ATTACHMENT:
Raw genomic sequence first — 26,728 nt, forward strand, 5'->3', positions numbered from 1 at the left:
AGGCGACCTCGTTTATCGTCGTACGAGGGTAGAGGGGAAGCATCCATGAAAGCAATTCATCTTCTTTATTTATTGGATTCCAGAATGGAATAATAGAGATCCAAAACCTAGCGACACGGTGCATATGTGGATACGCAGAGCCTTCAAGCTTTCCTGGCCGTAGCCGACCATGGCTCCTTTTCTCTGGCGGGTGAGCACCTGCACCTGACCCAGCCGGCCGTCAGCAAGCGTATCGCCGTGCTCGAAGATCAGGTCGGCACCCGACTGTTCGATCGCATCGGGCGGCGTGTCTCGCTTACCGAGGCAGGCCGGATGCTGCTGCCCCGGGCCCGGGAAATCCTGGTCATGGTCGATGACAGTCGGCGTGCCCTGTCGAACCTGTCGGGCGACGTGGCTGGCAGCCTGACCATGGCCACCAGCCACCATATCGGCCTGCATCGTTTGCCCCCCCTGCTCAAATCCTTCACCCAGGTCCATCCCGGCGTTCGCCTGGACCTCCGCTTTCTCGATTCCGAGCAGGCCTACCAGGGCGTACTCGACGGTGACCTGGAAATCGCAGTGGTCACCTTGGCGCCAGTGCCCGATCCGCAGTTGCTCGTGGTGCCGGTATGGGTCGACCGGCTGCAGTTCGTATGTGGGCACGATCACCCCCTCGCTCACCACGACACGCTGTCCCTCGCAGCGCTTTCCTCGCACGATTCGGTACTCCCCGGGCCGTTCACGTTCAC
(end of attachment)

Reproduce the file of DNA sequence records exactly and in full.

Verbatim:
Raw genomic sequence first — 26,728 nt, forward strand, 5'->3', positions numbered from 1 at the left:
AGGCGACCTCGTTTATCGTCGTACGAGGGTAGAGGGGAAGCATCCATGAAAGCAATTCATCTTCTTTATTTATTGGATTCCAGAATGGAATAATAGAGATCCAAAACCTAGCGACACGGTGCATATGTGGATACGCAGAGCCTTCAAGCTTTCCTGGCCGTAGCCGACCATGGCTCCTTTTCTCTGGCGGGTGAGCACCTGCACCTGACCCAGCCGGCCGTCAGCAAGCGTATCGCCGTGCTCGAAGATCAGGTCGGCACCCGACTGTTCGATCGCATCGGGCGGCGTGTCTCGCTTACCGAGGCAGGCCGGATGCTGCTGCCCCGGGCCCGGGAAATCCTGGTCATGGTCGATGACAGTCGGCGTGCCCTGTCGAACCTGTCGGGCGACGTGGCTGGCAGCCTGACCATGGCCACCAGCCACCATATCGGCCTGCATCGTTTGCCCCCCCTGCTCAAATCCTTCACCCAGGTCCATCCCGGCGTTCGCCTGGACCTCCGCTTTCTCGATTCCGAGCAGGCCTACCAGGGCGTACTCGACGGTGACCTGGAAATCGCAGTGGTCACCTTGGCGCCAGTGCCCGATCCGCAGTTGCTCGTGGTGCCGGTATGGGTCGACCGGCTGCAGTTCGTATGTGGGCACGATCACCCCCTCGCTCACCACGACACGCTGTCCCTCGCAGCGCTTTCCTCGCACGATTCGGTACTCCCCGGGCCGTTCACGTTCAC